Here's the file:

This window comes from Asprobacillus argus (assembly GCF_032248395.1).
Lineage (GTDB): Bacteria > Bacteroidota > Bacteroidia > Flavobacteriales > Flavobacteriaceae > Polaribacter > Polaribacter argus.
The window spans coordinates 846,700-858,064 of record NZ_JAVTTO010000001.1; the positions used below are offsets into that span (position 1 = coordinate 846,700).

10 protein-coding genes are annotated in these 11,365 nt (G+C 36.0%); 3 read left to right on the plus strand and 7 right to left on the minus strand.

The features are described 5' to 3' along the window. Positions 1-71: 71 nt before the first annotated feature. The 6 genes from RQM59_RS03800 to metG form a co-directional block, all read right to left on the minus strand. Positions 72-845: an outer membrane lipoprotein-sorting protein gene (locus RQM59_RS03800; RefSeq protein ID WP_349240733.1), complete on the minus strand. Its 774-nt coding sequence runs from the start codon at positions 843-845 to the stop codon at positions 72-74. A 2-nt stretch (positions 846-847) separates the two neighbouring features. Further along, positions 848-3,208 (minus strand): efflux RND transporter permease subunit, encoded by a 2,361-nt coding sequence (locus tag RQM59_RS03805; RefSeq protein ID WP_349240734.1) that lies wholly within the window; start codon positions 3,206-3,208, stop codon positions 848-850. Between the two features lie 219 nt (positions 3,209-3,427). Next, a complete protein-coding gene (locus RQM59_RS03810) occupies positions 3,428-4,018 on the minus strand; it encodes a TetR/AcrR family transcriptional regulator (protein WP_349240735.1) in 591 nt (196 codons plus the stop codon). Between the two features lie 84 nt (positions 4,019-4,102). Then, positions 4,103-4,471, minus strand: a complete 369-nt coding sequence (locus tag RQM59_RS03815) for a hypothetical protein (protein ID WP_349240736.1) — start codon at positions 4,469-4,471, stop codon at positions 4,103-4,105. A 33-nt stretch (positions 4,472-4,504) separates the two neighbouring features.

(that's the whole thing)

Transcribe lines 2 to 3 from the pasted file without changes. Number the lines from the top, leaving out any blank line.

Lineage (GTDB): Bacteria > Bacteroidota > Bacteroidia > Flavobacteriales > Flavobacteriaceae > Polaribacter > Polaribacter argus.
The window spans coordinates 846,700-858,064 of record NZ_JAVTTO010000001.1; the positions used below are offsets into that span (position 1 = coordinate 846,700).